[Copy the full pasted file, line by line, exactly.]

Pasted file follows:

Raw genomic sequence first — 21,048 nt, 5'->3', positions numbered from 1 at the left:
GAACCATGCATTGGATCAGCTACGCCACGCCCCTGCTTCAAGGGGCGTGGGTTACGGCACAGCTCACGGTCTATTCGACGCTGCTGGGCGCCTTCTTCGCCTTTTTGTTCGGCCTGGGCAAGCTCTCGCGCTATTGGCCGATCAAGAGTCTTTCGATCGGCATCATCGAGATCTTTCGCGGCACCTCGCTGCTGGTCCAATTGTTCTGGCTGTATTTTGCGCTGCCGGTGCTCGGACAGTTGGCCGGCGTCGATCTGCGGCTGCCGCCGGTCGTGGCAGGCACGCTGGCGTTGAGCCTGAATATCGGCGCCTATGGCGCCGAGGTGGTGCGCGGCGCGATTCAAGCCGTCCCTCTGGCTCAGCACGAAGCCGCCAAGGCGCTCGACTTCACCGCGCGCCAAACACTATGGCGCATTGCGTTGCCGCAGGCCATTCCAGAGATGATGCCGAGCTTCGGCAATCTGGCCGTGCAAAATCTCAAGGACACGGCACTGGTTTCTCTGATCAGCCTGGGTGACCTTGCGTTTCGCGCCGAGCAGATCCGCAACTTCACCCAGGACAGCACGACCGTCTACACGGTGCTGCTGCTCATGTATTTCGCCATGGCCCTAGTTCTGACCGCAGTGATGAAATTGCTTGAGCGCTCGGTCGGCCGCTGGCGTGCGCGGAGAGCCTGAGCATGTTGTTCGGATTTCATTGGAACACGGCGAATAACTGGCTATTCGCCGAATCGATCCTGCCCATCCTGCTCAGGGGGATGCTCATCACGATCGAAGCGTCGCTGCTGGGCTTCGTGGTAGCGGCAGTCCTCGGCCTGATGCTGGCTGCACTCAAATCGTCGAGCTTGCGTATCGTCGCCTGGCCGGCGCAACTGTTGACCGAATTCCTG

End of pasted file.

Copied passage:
Raw genomic sequence first — 21,048 nt, 5'->3', positions numbered from 1 at the left:
GAACCATGCATTGGATCAGCTACGCCACGCCCCTGCTTCAAGGGGCGTGGGTTACGGCACAGCTCACGGTCTATTCGACGCTGCTGGGCGCCTTCTTCGCCTTTTTGTTCGGCCTGGGCAAGCTCTCGCGCTATTGGCCGATCAAGAGTCTTTCGATCGGCATCATCGAGATCTTTCGCGGCACCTCGCTGCTGGTCCAATTGTTCTGGCTGTATTTTGCGCTGCCGGTGCTCGGACAGTTGGCCGGCGTCGATCTGCGGCTGCCGCCGGTCGTGGCAGGCACGCTGGCGTTGAGCCTGAATATCGGCGCCTATGGCGCCGAGGTGGTGCGCGGCGCGATTCAAGCCGTCCCTCTGGCTCAGCACGAAGCCGCCAAGGCGCTCGACTTCACCGCGCGCCAAACACTATGGCGCATTGCGTTGCCGCAGGCCATTCCAGAGATGATGCCGAGCTTCGGCAATCTGGCCGTGCAAAATCTCAAGGACACGGCACTGGTTTCTCTGATCAGCCTGGGTGACCTTGCGTTTCGCGCCGAGCAGATCCGCAACTTCACCCAGGACAGCACGACCGTCTACACGGTGCTGCTGCTCATGTATTTCGCCATGGCCCTAGTTCTGACCGCAGTGATGAAATTGCTTGAGCGCTCGGTCGGCCGCTGGCGTGCGCGGAGAGCCTGAGCATGTTGTTCGGATTTCATTGGAACACGGCGAATAACTGGCTATTCGCCGAATCGATCCTGCCCATCCTGCTCAGGGGGATGCTCATCACGATCGAAGCGTCGCTGCTGGGCTTCGTGGTAGCGGCAGTCCTCGGCCTGATGCTGGCTGCACTCAAATCGTCGAGCTTGCGTATCGTCGCCTGGCCGGCGCAACTGTTGACCGAATTCCTG